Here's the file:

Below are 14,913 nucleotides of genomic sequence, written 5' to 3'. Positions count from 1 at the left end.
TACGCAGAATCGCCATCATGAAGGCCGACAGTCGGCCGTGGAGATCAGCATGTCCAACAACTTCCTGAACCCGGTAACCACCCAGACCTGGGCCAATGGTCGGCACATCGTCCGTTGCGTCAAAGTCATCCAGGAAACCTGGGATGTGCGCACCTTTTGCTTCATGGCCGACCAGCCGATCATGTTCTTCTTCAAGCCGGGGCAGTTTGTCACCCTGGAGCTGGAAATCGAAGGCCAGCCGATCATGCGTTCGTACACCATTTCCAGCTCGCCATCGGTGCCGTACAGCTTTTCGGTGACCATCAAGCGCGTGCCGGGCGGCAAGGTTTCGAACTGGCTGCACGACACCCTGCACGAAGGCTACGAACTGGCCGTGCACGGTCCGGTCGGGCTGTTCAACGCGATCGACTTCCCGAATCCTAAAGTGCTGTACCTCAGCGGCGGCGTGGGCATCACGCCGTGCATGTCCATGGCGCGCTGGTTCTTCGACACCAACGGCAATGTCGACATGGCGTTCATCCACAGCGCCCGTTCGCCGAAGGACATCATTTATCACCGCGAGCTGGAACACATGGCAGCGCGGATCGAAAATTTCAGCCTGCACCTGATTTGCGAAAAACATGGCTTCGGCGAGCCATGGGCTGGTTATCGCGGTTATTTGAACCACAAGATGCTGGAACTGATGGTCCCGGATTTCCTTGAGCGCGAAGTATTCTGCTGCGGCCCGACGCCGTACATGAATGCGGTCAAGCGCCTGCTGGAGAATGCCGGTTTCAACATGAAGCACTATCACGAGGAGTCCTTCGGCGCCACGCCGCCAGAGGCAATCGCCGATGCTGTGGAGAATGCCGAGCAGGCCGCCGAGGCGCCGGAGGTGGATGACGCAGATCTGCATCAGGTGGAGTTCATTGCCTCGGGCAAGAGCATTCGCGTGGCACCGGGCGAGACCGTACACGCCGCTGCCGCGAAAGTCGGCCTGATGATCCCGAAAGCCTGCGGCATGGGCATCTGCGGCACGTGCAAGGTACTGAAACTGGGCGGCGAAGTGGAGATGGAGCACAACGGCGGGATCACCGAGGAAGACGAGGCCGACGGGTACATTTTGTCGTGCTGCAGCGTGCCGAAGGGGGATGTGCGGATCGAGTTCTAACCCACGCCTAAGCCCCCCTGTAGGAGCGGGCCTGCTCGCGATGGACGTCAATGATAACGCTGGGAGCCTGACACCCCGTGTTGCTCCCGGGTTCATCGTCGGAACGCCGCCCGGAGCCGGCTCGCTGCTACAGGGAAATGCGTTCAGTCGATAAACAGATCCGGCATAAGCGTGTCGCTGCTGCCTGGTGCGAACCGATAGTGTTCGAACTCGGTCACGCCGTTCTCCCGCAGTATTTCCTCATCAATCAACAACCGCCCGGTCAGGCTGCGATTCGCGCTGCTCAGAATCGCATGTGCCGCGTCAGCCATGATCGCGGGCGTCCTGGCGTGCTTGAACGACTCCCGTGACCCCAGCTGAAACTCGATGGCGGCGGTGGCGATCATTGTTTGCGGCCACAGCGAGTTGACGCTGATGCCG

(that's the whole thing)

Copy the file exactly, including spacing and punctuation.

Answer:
Below are 14,913 nucleotides of genomic sequence, written 5' to 3'. Positions count from 1 at the left end.
TACGCAGAATCGCCATCATGAAGGCCGACAGTCGGCCGTGGAGATCAGCATGTCCAACAACTTCCTGAACCCGGTAACCACCCAGACCTGGGCCAATGGTCGGCACATCGTCCGTTGCGTCAAAGTCATCCAGGAAACCTGGGATGTGCGCACCTTTTGCTTCATGGCCGACCAGCCGATCATGTTCTTCTTCAAGCCGGGGCAGTTTGTCACCCTGGAGCTGGAAATCGAAGGCCAGCCGATCATGCGTTCGTACACCATTTCCAGCTCGCCATCGGTGCCGTACAGCTTTTCGGTGACCATCAAGCGCGTGCCGGGCGGCAAGGTTTCGAACTGGCTGCACGACACCCTGCACGAAGGCTACGAACTGGCCGTGCACGGTCCGGTCGGGCTGTTCAACGCGATCGACTTCCCGAATCCTAAAGTGCTGTACCTCAGCGGCGGCGTGGGCATCACGCCGTGCATGTCCATGGCGCGCTGGTTCTTCGACACCAACGGCAATGTCGACATGGCGTTCATCCACAGCGCCCGTTCGCCGAAGGACATCATTTATCACCGCGAGCTGGAACACATGGCAGCGCGGATCGAAAATTTCAGCCTGCACCTGATTTGCGAAAAACATGGCTTCGGCGAGCCATGGGCTGGTTATCGCGGTTATTTGAACCACAAGATGCTGGAACTGATGGTCCCGGATTTCCTTGAGCGCGAAGTATTCTGCTGCGGCCCGACGCCGTACATGAATGCGGTCAAGCGCCTGCTGGAGAATGCCGGTTTCAACATGAAGCACTATCACGAGGAGTCCTTCGGCGCCACGCCGCCAGAGGCAATCGCCGATGCTGTGGAGAATGCCGAGCAGGCCGCCGAGGCGCCGGAGGTGGATGACGCAGATCTGCATCAGGTGGAGTTCATTGCCTCGGGCAAGAGCATTCGCGTGGCACCGGGCGAGACCGTACACGCCGCTGCCGCGAAAGTCGGCCTGATGATCCCGAAAGCCTGCGGCATGGGCATCTGCGGCACGTGCAAGGTACTGAAACTGGGCGGCGAAGTGGAGATGGAGCACAACGGCGGGATCACCGAGGAAGACGAGGCCGACGGGTACATTTTGTCGTGCTGCAGCGTGCCGAAGGGGGATGTGCGGATCGAGTTCTAACCCACGCCTAAGCCCCCCTGTAGGAGCGGGCCTGCTCGCGATGGACGTCAATGATAACGCTGGGAGCCTGACACCCCGTGTTGCTCCCGGGTTCATCGTCGGAACGCCGCCCGGAGCCGGCTCGCTGCTACAGGGAAATGCGTTCAGTCGATAAACAGATCCGGCATAAGCGTGTCGCTGCTGCCTGGTGCGAACCGATAGTGTTCGAACTCGGTCACGCCGTTCTCCCGCAGTATTTCCTCATCAATCAACAACCGCCCGGTCAGGCTGCGATTCGCGCTGCTCAGAATCGCATGTGCCGCGTCAGCCATGATCGCGGGCGTCCTGGCGTGCTTGAACGACTCCCGTGACCCCAGCTGAAACTCGATGGCGGCGGTGGCGATCATTGTTTGCGGCCACAGCGAGTTGACGCTGATGCCG